Not quite sure who was favored for Supporting Actor (perhaps Alan Arkin or Tommy Lee Jones?) but I adore Christoph Waltz, so *I* favored him. Then again, he has to contend with Robert De Niro for the Oscar, and that’s a tough race. Great performances in both. If Christoph Waltz was a surprise, Quentin Tarantino for Best Screenplay was shocking. I also think he was most deserving; I mean this is an original screenplay in a mixed category of both original and adapted. Weird category that makes much more sense separated, like at the Oscars.
Glad that pan over the audience showed I wasn’t the only one crying as her speech kept hitting different emotional beats (here’s the transcript). I was just so unprepared! Most of these achievement awards are, lets be honest, super boring. From the way she addressed her ailing mother and hints about “retirement”…it was like breaking the wall that glittery award shows put up. We like to see stars schmoozing with other stars and seeing them as “real” people. But it’s all so fake. Leave it to a notoriously private actor to shatter those expectations. We don’t know Jodie, but because of her celebrity…we do. And this swan song of sorts is affecting because of that familiarity. Fascinating, moving stuff.
The Competition for Most Distinguished Introduction to a Film
Bill Clinton for Lincoln, Jeremy Renner for Zero Dark Thirty, Christian Bale for Silver Linings Playbook, Catherine Zeta-Jones for Les Misérables, Tony Mendez and John Goodman for Argo, Jamie Foxx for Django Unchained…
Women on Television
Claire Danes: “very proud to be working in this medium, in this moment, in this company”
Lena Dunham: “This award is for every woman who felt like there wasn’t a space for her” and Girls “made me feel so much less alone in the world”
I don’t actively dislike Robert Pattinson, (he is Cedric Diggory after all) but I never give him much thought. However, I have to admit that this little GIF showing how momentarily shy and awkward he appeared to be meeting Quentin Tarantino has endeared him to me a bit:
SKYFALL and Adele win—she high-fives Daniel Craig (such delight!) and pisses off Taylor Swift
The Usual Favorites
How awesome is Jessica Chastain, seriously? So sincere. On the E! Red Carpet she stopped to tell Naomi Watts how great she is in The Impossible and how much she loved it (before being shooed away by Ryan Seacrest).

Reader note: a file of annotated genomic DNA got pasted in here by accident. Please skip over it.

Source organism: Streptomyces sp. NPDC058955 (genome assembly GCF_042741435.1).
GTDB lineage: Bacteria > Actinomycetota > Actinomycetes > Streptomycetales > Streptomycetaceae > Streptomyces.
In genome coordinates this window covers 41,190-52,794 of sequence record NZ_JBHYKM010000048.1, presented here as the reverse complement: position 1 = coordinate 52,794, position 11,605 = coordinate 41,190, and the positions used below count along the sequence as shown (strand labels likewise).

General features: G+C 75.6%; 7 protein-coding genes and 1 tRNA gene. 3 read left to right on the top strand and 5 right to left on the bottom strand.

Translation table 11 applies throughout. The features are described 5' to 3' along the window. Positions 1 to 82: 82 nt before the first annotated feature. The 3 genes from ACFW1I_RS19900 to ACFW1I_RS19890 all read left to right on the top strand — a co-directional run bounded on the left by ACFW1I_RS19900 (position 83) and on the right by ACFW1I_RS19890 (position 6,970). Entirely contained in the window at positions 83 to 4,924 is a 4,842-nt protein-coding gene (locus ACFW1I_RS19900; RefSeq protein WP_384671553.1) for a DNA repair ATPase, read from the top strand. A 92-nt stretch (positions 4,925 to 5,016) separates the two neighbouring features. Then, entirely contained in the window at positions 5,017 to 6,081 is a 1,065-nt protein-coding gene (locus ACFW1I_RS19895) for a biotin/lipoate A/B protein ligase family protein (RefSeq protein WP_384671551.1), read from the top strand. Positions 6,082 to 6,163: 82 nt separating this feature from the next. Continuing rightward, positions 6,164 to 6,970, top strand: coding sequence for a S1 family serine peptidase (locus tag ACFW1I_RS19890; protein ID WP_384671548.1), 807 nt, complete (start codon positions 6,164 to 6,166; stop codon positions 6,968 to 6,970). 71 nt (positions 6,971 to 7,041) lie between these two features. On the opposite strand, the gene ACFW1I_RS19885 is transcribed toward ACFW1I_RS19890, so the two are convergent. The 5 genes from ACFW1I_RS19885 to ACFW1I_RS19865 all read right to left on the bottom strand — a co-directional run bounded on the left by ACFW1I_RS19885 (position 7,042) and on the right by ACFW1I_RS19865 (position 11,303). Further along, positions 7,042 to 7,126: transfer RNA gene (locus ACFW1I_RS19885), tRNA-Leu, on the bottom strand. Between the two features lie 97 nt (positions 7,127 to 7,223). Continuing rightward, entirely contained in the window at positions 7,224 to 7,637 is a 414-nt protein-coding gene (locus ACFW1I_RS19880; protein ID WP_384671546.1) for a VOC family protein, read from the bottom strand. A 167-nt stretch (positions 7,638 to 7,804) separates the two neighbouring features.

Can someone PLEASE mass publish the fact that Jennifer Lawrence was quoting The First Wives Club when she said “What does this say…I beat Meryl!” I love her more and more every time she speaks. I know how it feels to diffuse awkwardness with a movie quote only to have it sort of fall flat when no one realizes it’s a quote…
Benedict Cumberbatch (his second time at the Globes) lost to Kevin Costner. Kevin Costner winning also led to the most boring speech of the night. And Ben looked sad! Oh well…
Ewan McGregor not-so-shockingly did not win for Salmon Fishing in the Yemen, but did get to have a chat with George Clooney (that I spied) and plenty of others, probably. I just wish he was there to support The Impossible.
Eddie Redmayne looked quite dapper, of course.
Whenever you embed yourself into a new environment, inevitably you start to pick up on new phrases, slang, and new definitions for old words. Studying International Relations and Conflict Resolution introduced me to a bevy vocabulary that I needed to assimilate into my own in order to talk the talk. Talking about television is a bit easier; as America’s true favorite pastime, most of us have enough experience to engage in the conversation. But when you start to look at TV a little more critically and analytically, you get immersed in a new set of terms. Being a novice, I am slowly accumulating this new language, both official and newly coined. Here are but a few of the terms I often see swirling around (and some I’ve used myself):
Agency: This term is likely to come up in a variety of disciplines but in the television world it usually refers to a character’s agency. Can a character think and act themselves, like a real person? Or does it seem like they are simply going through the motions of what the plot requires? Characters can be complex or a series of stereotypes. One of the most frustrating things that can happen on a show is when a character obviously performs an action that goes against their established personality. For instance, I’d argue that Lane Pryce’s arc in the last season of Mad Men displayed him performing a number of actions that went against his personality just to get him to a predetermined point by the end of the season.